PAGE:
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AMD Zen processors will have 32 cores and Symmetrical Multi-Threading

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We seem to have hit something of a ceiling when it comes to the raw speed of processors; things are now progressing rather more slowing than they have been. Attention has now turned to other areas, such as the number of cores. Dual-core, quad-core, and octo-core CPUs are now quite common, but AMD's upcoming processor -- codenamed 'Zen' -- will feature no fewer than 32 cores.

We already knew that Zen would have 'a lot' of cores, but a CERN engineer has now revealed not only how high this figure is, but more details of the processor. But this is not a true 32-core processor -- AMD is using a little trickery to up the numbers.

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How much do you know about telemetry and privacy in Windows 10... and how much do you care?

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Privacy concerns about Windows 10 have existed since the moment the operating system was released. Endless virtual column inches have been spawned from fears about the telemetry features Microsoft employs, and a small cottage industry has sprung up creating tools that disable 'spying' features. But for all of the words that have been spilled, how much does the average user know -- or indeed care -- about privacy issues, data collection and the like?

There's one thing that just about everyone can agree on: Microsoft did a terrible job of communicating information about data collection in Windows 10. We also know that the mere existence of data collection features has irked a lot of people. Microsoft listened to enterprise users and made it possible to completely disable telemetry in Windows 10 Enterprise, but the same courtesy has not been extended to home users. Are you bothered by this?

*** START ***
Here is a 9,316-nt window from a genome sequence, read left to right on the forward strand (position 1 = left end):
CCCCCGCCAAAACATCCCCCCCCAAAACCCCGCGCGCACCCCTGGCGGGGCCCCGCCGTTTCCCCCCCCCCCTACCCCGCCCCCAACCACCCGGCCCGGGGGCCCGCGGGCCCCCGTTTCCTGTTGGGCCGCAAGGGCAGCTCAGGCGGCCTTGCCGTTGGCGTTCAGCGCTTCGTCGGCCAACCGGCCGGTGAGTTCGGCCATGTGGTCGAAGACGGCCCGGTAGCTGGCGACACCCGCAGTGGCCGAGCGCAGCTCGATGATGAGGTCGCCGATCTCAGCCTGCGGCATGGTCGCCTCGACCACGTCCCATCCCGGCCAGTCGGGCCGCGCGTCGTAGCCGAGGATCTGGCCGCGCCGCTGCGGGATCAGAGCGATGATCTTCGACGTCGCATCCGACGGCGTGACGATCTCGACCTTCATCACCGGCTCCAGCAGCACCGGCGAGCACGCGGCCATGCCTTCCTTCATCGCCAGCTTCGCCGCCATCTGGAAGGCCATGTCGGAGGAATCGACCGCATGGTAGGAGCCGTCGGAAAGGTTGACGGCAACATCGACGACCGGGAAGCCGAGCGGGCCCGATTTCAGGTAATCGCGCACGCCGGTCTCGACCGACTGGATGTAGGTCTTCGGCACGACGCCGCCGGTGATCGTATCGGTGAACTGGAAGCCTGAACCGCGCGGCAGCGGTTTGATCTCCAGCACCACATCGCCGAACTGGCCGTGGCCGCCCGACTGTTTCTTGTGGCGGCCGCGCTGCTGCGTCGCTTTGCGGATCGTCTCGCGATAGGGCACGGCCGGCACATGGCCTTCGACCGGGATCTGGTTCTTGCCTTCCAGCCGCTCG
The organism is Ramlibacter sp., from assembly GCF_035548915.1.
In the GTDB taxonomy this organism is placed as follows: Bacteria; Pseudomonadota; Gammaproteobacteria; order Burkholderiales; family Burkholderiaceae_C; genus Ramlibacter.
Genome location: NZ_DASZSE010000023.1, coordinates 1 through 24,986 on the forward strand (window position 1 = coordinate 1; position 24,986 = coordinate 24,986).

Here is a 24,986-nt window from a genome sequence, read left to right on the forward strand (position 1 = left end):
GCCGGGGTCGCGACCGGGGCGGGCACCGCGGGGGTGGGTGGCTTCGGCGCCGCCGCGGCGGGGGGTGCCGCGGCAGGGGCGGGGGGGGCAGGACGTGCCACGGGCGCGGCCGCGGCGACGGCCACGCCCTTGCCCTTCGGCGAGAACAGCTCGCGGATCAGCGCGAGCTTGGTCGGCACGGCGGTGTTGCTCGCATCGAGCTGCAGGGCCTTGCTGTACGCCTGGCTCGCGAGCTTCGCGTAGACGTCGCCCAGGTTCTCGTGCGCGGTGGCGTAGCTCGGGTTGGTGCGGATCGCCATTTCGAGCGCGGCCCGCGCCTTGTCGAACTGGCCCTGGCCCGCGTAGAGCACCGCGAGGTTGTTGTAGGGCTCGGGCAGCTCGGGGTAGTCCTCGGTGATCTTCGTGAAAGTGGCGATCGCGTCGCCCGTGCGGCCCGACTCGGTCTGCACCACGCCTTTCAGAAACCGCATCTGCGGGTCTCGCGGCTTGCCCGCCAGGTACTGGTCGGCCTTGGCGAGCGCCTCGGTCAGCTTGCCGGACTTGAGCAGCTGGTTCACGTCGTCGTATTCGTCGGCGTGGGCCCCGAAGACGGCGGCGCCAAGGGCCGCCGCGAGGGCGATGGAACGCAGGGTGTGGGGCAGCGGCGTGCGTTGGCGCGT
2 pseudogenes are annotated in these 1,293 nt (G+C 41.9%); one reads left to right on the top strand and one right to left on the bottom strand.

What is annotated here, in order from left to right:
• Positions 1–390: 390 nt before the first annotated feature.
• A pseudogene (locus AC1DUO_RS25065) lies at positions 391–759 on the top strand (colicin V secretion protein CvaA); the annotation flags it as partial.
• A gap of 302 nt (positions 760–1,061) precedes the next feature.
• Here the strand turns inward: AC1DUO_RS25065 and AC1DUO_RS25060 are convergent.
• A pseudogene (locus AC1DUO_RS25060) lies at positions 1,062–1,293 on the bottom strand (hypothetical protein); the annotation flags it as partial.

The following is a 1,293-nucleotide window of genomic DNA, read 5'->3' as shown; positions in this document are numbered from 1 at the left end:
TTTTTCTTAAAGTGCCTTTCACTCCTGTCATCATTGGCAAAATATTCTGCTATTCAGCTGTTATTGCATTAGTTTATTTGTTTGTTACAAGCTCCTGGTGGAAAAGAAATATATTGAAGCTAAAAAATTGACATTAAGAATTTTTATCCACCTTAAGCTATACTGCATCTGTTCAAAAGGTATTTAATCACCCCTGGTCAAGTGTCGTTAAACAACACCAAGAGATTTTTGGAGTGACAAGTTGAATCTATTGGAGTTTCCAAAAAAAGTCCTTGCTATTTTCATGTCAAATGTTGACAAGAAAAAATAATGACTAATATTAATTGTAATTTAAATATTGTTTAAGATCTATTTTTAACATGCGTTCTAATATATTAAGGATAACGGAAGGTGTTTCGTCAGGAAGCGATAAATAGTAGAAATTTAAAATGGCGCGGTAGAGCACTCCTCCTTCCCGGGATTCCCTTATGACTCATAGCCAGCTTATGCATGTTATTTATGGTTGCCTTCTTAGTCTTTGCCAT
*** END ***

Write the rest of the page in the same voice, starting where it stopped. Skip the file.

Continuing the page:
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King Arthur is back on Facebook after falling foul of Real Name policy

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For many, Arthurian legend is just that: legend. But for others, it is very real. One such person is King Arthur -- or Rev Arthur Uther Pendragon to give him his full title -- was recently kicked off Facebook as the social network did not believe he was using his real name.

But now the king is back. Having proved his identity, the once and future king (Rex Quondam Rexque Futuris) has had his account restored under his legal name of Arthur Uther Pendragon. King Arthur is not the first person to cross swords with Facebook's real name policy, and he certainly won't be the last.